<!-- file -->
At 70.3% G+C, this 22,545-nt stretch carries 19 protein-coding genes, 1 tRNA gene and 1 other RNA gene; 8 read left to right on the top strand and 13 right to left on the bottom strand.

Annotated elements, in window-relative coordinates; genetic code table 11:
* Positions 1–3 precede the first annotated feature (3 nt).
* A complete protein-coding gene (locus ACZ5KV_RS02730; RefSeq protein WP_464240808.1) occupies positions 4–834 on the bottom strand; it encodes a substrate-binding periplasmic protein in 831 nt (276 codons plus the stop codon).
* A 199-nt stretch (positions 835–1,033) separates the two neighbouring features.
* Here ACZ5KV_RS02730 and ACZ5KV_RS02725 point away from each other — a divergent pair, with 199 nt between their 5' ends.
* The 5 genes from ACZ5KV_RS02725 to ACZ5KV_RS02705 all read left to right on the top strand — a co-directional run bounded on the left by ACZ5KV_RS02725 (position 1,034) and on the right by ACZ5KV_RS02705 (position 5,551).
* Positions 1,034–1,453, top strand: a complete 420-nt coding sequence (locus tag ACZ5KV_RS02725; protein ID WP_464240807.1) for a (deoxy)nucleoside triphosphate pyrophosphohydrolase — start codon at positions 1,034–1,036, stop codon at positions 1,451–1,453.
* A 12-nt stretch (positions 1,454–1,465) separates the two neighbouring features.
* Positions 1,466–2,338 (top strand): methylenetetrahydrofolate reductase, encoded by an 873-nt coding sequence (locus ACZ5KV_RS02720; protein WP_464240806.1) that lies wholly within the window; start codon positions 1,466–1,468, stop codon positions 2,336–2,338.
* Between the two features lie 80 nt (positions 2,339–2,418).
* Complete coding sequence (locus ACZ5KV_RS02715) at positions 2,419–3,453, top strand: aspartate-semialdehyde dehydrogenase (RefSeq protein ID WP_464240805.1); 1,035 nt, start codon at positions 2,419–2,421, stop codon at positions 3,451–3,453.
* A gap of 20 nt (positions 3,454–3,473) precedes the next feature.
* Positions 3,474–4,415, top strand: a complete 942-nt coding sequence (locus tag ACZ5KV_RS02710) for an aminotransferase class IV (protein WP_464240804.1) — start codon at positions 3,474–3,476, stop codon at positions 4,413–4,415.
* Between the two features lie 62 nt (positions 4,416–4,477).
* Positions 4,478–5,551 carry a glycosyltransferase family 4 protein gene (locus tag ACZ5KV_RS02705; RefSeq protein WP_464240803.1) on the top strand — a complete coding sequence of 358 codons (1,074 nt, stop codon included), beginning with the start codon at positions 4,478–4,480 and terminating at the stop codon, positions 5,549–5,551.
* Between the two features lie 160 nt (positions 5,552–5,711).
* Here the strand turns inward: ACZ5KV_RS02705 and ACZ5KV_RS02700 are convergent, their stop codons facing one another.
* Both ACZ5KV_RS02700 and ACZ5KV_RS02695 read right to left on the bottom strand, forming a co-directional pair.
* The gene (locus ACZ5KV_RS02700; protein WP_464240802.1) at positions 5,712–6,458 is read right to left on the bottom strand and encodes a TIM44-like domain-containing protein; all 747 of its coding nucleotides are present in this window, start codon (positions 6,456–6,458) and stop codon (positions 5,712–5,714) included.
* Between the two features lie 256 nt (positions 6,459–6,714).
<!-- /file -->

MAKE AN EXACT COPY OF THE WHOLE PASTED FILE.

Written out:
At 70.3% G+C, this 22,545-nt stretch carries 19 protein-coding genes, 1 tRNA gene and 1 other RNA gene; 8 read left to right on the top strand and 13 right to left on the bottom strand.

Annotated elements, in window-relative coordinates; genetic code table 11:
* Positions 1–3 precede the first annotated feature (3 nt).
* A complete protein-coding gene (locus ACZ5KV_RS02730; RefSeq protein WP_464240808.1) occupies positions 4–834 on the bottom strand; it encodes a substrate-binding periplasmic protein in 831 nt (276 codons plus the stop codon).
* A 199-nt stretch (positions 835–1,033) separates the two neighbouring features.
* Here ACZ5KV_RS02730 and ACZ5KV_RS02725 point away from each other — a divergent pair, with 199 nt between their 5' ends.
* The 5 genes from ACZ5KV_RS02725 to ACZ5KV_RS02705 all read left to right on the top strand — a co-directional run bounded on the left by ACZ5KV_RS02725 (position 1,034) and on the right by ACZ5KV_RS02705 (position 5,551).
* Positions 1,034–1,453, top strand: a complete 420-nt coding sequence (locus tag ACZ5KV_RS02725; protein ID WP_464240807.1) for a (deoxy)nucleoside triphosphate pyrophosphohydrolase — start codon at positions 1,034–1,036, stop codon at positions 1,451–1,453.
* A 12-nt stretch (positions 1,454–1,465) separates the two neighbouring features.
* Positions 1,466–2,338 (top strand): methylenetetrahydrofolate reductase, encoded by an 873-nt coding sequence (locus ACZ5KV_RS02720; protein WP_464240806.1) that lies wholly within the window; start codon positions 1,466–1,468, stop codon positions 2,336–2,338.
* Between the two features lie 80 nt (positions 2,339–2,418).
* Complete coding sequence (locus ACZ5KV_RS02715) at positions 2,419–3,453, top strand: aspartate-semialdehyde dehydrogenase (RefSeq protein ID WP_464240805.1); 1,035 nt, start codon at positions 2,419–2,421, stop codon at positions 3,451–3,453.
* A gap of 20 nt (positions 3,454–3,473) precedes the next feature.
* Positions 3,474–4,415, top strand: a complete 942-nt coding sequence (locus tag ACZ5KV_RS02710) for an aminotransferase class IV (protein WP_464240804.1) — start codon at positions 3,474–3,476, stop codon at positions 4,413–4,415.
* Between the two features lie 62 nt (positions 4,416–4,477).
* Positions 4,478–5,551 carry a glycosyltransferase family 4 protein gene (locus tag ACZ5KV_RS02705; RefSeq protein WP_464240803.1) on the top strand — a complete coding sequence of 358 codons (1,074 nt, stop codon included), beginning with the start codon at positions 4,478–4,480 and terminating at the stop codon, positions 5,549–5,551.
* Between the two features lie 160 nt (positions 5,552–5,711).
* Here the strand turns inward: ACZ5KV_RS02705 and ACZ5KV_RS02700 are convergent, their stop codons facing one another.
* Both ACZ5KV_RS02700 and ACZ5KV_RS02695 read right to left on the bottom strand, forming a co-directional pair.
* The gene (locus ACZ5KV_RS02700; protein WP_464240802.1) at positions 5,712–6,458 is read right to left on the bottom strand and encodes a TIM44-like domain-containing protein; all 747 of its coding nucleotides are present in this window, start codon (positions 6,456–6,458) and stop codon (positions 5,712–5,714) included.
* Between the two features lie 256 nt (positions 6,459–6,714).